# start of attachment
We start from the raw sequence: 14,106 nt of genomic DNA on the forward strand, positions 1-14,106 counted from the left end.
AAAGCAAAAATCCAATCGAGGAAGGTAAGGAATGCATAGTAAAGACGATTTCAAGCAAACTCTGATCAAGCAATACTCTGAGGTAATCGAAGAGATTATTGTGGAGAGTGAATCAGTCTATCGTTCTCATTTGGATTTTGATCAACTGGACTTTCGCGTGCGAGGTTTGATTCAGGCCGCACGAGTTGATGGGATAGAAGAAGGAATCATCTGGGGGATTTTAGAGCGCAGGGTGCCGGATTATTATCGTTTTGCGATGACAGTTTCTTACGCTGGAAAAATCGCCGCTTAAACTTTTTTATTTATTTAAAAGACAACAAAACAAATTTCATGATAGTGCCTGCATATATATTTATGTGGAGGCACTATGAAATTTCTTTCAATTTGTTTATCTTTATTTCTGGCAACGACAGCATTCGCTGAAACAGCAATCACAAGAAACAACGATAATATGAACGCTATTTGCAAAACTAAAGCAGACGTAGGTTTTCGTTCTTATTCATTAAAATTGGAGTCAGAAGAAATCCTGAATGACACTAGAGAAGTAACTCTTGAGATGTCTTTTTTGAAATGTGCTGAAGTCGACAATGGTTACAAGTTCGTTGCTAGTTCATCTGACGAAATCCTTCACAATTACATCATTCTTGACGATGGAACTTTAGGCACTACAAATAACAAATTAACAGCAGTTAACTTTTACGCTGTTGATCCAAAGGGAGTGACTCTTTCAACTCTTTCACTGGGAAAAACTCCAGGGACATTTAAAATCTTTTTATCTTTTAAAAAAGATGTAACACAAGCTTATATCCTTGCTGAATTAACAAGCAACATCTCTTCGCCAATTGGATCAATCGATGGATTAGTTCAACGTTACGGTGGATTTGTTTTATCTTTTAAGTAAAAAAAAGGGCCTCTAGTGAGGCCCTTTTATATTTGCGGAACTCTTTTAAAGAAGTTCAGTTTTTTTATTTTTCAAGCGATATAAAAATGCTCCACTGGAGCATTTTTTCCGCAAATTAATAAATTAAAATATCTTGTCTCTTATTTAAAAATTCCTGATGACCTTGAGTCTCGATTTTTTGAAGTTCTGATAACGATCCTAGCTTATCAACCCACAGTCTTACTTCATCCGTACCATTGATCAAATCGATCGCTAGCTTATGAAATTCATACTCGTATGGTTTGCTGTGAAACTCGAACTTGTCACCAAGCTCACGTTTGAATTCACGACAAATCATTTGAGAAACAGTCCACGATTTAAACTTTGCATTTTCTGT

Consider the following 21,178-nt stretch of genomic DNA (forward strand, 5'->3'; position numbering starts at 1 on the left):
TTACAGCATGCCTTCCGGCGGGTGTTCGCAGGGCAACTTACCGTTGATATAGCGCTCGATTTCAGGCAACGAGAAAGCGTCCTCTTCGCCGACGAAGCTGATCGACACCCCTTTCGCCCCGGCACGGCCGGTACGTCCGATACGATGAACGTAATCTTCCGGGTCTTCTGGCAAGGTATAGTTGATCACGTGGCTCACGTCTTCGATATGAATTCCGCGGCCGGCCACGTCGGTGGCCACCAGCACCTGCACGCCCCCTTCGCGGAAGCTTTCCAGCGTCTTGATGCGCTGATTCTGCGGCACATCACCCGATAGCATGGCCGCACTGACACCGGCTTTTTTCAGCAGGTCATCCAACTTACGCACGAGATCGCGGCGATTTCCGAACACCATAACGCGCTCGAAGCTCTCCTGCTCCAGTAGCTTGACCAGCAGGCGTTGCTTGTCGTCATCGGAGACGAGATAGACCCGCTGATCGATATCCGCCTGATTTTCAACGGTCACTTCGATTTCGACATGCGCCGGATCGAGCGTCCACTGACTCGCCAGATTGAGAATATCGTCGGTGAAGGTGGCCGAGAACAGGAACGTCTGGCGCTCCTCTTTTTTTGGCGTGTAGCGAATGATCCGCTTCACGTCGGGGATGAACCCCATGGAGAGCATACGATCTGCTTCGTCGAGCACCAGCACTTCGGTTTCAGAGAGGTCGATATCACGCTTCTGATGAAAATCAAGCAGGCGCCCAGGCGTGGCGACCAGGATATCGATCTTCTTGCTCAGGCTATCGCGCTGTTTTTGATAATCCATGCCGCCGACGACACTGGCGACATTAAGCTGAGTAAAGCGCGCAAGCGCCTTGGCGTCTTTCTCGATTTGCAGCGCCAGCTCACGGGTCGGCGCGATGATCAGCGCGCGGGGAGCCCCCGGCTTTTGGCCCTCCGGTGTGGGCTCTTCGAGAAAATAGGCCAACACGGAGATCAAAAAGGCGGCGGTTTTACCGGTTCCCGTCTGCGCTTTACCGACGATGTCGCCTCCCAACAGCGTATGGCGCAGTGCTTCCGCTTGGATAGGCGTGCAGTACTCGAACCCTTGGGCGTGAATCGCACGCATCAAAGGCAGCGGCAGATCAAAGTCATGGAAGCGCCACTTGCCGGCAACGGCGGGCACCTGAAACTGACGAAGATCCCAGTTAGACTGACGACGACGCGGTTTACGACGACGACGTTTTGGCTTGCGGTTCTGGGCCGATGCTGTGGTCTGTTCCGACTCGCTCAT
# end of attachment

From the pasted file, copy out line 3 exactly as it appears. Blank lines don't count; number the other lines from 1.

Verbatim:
Consider the following 21,178-nt stretch of genomic DNA (forward strand, 5'->3'; position numbering starts at 1 on the left):